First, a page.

Researchers have succeeded in reducing obesity through a diet rich in green tea. This discovery could help reduce the number of diabetes cases among people at risk.
Earlier studies had already shown that green tea helped prevent obesity and protect against intestinal inflammation. To understand all the benefits of green tea, a group of American researchers decided to develop an experiment in mice. Their study was published in the Journal of Nutritional Biochemistry.
They found that the intestines of the mice were better with a diet of 2% green tea. Indeed, these mice had a better impermeability of the intestine and their microbiota was of better quality (the bacteria are healthier). “This study proves that green tea encourages the growth of good intestinal bacteria, which leads to a series of benefits that significantly reduce the risk of obesity,” said Richard Bruno, lead author of the study and nutrition professor at The Ohio University.
Green Tea, our ally for a healthy gut
For this study, laboratory mice were separated into two groups. For eight weeks, the first group followed a high-fat diet designed to cause obesity and the other half a conventional diet. These groups, half ate green tea extract mixed with their food. The researchers then measured the body weight and adipose tissue, insulin resistance, and the composition of intestinal microbes. It appeared that the mice fed a diet high in fats and green tea took about 20% less weight than the mice fed a diet identical, but without tea. These mice also had less inflammation of the intestine and had a stronger and better bowel. The researchers also discovered that green tea contributes to a healthier microbial community.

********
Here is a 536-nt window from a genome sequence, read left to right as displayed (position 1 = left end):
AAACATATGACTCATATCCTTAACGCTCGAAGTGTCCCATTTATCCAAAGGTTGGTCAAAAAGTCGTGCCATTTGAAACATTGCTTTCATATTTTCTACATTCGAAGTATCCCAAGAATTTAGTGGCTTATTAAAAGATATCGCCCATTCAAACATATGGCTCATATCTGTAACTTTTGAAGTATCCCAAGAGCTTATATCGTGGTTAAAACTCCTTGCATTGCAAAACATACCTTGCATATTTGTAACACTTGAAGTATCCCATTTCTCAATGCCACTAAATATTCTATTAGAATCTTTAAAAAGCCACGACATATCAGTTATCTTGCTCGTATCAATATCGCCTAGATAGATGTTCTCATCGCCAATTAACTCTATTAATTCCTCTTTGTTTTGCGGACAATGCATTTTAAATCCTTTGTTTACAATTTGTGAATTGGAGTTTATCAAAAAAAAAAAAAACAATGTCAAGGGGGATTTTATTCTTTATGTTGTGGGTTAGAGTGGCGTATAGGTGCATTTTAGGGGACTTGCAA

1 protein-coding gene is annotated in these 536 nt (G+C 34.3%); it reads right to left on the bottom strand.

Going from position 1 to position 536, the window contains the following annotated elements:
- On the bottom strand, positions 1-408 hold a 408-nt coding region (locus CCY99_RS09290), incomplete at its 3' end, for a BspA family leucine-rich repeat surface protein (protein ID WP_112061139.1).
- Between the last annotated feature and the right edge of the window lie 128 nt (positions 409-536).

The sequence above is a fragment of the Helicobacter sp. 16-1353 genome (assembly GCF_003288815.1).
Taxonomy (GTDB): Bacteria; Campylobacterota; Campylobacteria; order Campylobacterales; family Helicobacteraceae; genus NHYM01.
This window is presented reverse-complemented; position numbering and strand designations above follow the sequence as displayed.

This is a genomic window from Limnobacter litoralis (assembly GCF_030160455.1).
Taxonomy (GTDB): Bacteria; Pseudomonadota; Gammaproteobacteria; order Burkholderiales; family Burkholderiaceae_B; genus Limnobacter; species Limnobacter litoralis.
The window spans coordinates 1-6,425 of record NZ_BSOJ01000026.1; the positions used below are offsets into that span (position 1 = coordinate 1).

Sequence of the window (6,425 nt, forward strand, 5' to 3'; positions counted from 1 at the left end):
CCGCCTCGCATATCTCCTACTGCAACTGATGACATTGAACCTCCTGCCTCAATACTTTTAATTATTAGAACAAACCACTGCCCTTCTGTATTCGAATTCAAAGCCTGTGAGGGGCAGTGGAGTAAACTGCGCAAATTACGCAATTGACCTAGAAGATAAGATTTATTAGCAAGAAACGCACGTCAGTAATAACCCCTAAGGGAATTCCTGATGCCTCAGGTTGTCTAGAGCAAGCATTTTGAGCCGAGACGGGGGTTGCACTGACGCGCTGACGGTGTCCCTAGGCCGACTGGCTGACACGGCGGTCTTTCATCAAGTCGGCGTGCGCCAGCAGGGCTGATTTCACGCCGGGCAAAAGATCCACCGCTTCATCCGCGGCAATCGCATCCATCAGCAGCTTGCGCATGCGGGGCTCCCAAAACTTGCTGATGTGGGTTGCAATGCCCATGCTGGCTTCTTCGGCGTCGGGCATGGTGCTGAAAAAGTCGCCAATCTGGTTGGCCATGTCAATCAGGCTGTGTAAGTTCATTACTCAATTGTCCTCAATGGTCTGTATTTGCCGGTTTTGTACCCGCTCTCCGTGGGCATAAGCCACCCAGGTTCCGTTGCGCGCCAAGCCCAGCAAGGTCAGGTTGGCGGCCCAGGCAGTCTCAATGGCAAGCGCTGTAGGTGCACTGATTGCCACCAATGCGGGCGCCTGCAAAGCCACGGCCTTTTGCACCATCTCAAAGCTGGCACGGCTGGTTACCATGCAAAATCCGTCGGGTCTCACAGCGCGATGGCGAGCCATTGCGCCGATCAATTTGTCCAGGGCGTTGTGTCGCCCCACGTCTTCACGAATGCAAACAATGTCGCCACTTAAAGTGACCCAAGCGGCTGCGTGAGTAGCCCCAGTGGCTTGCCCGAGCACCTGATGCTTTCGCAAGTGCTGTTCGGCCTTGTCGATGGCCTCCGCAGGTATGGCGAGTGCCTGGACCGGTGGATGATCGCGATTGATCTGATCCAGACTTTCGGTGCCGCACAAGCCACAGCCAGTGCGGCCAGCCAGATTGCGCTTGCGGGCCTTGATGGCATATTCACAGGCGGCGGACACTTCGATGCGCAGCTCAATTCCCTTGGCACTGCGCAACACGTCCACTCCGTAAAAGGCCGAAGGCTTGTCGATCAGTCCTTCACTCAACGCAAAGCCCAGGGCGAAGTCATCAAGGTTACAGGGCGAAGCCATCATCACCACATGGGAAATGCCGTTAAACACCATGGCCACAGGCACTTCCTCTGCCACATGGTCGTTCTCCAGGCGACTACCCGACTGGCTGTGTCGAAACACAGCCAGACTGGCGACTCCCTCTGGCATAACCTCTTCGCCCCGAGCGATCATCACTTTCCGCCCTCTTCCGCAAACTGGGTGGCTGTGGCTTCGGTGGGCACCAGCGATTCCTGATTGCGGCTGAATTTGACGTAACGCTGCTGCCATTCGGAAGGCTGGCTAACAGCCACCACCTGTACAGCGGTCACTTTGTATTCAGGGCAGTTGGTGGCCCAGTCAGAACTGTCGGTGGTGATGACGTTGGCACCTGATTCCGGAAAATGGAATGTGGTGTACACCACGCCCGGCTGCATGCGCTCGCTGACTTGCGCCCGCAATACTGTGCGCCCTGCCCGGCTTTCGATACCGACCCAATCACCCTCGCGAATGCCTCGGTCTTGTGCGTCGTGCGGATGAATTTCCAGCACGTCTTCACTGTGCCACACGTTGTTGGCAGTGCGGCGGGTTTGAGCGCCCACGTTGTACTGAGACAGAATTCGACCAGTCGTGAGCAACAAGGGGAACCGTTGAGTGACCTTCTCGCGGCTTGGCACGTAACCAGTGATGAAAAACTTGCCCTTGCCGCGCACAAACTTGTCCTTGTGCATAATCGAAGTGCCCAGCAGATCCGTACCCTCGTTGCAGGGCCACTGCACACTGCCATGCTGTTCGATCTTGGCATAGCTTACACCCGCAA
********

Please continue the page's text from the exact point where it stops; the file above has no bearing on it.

Experiments on humans in progress
For the experiment, the mice took the equivalent of about 10 cups of green tea a day for one person. “It may sound like a lot of tea, but it’s not very unusual in some parts of the world,” he said. Professor Richard Bruno, who is currently working on a new study on tea, will focus on the effects of green tea on intestinal leakage in patients with metabolic syndrome — a predisposing disease — people with type 2 diabetes and heart disease. “For the moment,” he says, “it’s too early to extrapolate animal discoveries to humans,” but he hopes his study can help prevent obesity.